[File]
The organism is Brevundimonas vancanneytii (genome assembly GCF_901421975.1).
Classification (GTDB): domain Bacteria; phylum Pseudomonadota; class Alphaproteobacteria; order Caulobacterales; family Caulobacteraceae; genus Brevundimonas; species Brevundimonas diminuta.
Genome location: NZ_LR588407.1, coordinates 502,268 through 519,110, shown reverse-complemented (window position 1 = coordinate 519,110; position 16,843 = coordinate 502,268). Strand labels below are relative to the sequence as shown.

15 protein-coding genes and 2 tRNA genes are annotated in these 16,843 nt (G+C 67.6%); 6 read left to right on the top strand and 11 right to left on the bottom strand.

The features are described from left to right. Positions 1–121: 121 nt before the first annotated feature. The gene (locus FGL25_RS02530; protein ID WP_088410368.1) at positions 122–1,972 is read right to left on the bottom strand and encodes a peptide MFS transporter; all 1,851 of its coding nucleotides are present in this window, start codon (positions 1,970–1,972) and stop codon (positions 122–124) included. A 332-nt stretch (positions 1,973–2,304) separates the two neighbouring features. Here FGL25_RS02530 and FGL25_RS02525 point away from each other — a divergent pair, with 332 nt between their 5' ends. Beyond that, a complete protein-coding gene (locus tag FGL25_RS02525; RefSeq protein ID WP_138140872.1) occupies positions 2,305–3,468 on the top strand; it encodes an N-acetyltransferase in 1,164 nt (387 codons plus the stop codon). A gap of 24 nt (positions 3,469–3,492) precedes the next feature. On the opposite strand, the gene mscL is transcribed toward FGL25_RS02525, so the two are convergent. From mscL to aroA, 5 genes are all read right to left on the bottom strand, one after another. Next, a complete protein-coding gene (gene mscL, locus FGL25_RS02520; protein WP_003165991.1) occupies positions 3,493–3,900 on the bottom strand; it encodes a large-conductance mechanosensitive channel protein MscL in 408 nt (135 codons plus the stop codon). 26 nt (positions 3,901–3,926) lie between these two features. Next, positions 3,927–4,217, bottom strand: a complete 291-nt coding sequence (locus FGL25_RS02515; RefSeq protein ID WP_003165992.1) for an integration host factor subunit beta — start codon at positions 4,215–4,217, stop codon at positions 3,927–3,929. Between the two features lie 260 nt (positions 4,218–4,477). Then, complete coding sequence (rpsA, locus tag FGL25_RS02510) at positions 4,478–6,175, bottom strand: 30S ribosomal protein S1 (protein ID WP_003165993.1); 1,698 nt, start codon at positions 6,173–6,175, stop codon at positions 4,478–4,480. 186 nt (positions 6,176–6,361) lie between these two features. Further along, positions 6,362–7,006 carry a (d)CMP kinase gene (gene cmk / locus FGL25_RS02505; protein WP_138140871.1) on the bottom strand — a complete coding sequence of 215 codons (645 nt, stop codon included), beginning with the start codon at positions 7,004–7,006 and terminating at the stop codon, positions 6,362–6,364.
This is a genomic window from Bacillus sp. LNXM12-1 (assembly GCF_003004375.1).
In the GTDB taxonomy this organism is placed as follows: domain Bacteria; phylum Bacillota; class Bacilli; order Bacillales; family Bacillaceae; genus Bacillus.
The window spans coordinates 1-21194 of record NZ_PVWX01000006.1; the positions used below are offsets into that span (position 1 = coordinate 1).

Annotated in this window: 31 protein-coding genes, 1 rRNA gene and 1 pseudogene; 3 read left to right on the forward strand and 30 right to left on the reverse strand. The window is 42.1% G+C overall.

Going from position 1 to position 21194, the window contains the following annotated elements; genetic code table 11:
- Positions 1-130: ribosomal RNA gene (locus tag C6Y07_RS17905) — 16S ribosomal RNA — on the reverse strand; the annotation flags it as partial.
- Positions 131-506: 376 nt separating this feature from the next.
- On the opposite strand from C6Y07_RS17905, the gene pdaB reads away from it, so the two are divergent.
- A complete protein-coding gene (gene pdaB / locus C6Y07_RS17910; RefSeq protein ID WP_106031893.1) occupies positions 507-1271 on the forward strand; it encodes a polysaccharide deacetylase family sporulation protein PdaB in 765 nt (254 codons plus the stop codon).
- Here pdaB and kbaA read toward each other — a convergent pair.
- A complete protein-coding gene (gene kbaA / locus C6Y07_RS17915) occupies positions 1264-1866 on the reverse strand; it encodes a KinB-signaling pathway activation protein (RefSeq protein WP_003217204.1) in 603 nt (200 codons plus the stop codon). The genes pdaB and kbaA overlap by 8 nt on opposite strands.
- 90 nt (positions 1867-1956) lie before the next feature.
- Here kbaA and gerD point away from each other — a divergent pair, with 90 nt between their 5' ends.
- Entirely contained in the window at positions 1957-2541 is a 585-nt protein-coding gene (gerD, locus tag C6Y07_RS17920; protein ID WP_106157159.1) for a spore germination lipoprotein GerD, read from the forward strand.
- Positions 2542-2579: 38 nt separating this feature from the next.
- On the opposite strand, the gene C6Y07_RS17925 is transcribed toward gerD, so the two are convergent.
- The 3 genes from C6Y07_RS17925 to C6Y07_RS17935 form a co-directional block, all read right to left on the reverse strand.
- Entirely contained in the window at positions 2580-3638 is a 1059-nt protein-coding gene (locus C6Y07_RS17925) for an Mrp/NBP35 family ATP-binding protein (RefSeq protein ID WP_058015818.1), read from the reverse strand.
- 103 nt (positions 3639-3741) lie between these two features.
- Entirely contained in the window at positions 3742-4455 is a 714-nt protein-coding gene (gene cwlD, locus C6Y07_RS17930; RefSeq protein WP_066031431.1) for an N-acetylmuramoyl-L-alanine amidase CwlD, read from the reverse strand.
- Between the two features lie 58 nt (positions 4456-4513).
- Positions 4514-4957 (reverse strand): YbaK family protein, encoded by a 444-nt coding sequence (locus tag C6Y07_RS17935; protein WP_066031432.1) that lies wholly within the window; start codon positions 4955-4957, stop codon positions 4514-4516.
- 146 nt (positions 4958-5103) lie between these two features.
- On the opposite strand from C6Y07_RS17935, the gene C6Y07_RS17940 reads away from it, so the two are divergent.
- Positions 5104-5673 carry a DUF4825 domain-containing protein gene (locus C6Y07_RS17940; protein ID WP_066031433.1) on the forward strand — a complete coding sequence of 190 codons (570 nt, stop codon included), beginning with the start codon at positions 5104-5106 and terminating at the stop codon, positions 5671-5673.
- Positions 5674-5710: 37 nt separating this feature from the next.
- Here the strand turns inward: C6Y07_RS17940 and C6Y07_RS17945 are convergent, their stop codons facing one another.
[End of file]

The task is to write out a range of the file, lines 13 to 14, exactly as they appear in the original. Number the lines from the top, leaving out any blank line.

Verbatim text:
- On the opposite strand from C6Y07_RS17905, the gene pdaB reads away from it, so the two are divergent.
- A complete protein-coding gene (gene pdaB / locus C6Y07_RS17910; RefSeq protein ID WP_106031893.1) occupies positions 507-1271 on the forward strand; it encodes a polysaccharide deacetylase family sporulation protein PdaB in 765 nt (254 codons plus the stop codon).